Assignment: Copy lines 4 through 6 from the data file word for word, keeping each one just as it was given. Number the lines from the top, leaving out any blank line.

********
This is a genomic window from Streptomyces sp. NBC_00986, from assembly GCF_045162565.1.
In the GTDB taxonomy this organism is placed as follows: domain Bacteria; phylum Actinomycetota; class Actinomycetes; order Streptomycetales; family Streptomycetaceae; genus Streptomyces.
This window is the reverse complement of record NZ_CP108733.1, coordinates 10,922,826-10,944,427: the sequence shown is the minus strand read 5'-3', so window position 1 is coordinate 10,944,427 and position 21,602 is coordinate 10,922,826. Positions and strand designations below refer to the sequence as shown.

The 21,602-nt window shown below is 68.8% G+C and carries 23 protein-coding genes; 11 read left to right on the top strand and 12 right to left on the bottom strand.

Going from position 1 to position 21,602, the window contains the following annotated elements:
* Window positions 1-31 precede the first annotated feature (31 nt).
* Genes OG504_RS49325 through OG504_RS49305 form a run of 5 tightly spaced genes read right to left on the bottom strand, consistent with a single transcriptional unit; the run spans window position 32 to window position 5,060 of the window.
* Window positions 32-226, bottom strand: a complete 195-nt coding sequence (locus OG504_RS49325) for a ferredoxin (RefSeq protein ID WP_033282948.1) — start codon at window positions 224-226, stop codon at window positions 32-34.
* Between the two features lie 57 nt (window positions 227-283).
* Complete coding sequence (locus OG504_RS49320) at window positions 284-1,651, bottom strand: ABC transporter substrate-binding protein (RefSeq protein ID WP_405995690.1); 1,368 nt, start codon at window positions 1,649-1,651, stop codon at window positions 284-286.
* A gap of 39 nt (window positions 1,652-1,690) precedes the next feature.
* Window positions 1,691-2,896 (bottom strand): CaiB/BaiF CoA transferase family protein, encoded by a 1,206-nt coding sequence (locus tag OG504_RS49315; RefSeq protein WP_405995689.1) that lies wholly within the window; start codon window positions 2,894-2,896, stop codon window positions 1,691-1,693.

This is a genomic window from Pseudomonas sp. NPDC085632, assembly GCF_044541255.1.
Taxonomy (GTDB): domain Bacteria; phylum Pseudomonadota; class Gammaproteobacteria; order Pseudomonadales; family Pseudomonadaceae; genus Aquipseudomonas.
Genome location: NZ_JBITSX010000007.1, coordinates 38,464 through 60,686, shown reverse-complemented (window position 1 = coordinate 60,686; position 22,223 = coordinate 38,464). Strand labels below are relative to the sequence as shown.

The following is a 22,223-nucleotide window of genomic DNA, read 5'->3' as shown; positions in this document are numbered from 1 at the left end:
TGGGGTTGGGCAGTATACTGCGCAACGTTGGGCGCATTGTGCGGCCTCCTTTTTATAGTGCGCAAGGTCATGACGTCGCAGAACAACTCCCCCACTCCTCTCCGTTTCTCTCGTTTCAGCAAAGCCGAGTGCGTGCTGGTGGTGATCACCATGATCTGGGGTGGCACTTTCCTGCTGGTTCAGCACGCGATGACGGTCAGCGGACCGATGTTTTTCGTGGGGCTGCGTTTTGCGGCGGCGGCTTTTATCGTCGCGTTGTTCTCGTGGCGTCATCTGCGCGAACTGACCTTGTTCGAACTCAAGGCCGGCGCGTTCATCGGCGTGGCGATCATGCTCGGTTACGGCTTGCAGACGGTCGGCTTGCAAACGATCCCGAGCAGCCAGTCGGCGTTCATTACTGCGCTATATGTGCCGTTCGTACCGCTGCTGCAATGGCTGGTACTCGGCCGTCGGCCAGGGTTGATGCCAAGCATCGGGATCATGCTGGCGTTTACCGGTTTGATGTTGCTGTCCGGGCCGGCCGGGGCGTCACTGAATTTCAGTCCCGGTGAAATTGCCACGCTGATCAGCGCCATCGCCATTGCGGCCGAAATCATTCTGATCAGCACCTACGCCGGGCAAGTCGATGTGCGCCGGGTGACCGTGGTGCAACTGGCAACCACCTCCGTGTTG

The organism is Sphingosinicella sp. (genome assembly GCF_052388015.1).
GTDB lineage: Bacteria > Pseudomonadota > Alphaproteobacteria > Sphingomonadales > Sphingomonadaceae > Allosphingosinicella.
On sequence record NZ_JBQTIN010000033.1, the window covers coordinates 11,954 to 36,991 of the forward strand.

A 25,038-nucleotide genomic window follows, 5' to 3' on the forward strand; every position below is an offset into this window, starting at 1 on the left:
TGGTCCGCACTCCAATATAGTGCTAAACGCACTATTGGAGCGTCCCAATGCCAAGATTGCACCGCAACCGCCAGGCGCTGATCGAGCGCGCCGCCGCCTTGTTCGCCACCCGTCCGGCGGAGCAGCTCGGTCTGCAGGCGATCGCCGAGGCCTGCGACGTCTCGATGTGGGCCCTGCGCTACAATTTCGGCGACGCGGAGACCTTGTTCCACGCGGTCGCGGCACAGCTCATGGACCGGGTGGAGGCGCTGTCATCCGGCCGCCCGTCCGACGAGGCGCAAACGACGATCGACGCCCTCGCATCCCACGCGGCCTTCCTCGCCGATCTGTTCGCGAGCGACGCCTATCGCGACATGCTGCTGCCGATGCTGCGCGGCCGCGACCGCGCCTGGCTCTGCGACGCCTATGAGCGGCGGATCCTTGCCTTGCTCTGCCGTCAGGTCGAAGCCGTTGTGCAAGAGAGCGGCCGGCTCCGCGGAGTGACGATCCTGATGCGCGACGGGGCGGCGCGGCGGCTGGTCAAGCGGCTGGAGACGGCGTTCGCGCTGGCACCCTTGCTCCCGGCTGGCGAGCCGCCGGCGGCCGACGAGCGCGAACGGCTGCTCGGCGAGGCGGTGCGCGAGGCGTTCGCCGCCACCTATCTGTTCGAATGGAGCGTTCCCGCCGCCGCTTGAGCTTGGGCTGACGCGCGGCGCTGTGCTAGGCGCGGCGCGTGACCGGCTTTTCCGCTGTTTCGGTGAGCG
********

The 21,602-nt window shown below is 68.8% G+C and carries 23 protein-coding genes; 11 read left to right on the top strand and 12 right to left on the bottom strand.

Going from position 1 to position 21,602, the window contains the following annotated elements:
* Window positions 1-31 precede the first annotated feature (31 nt).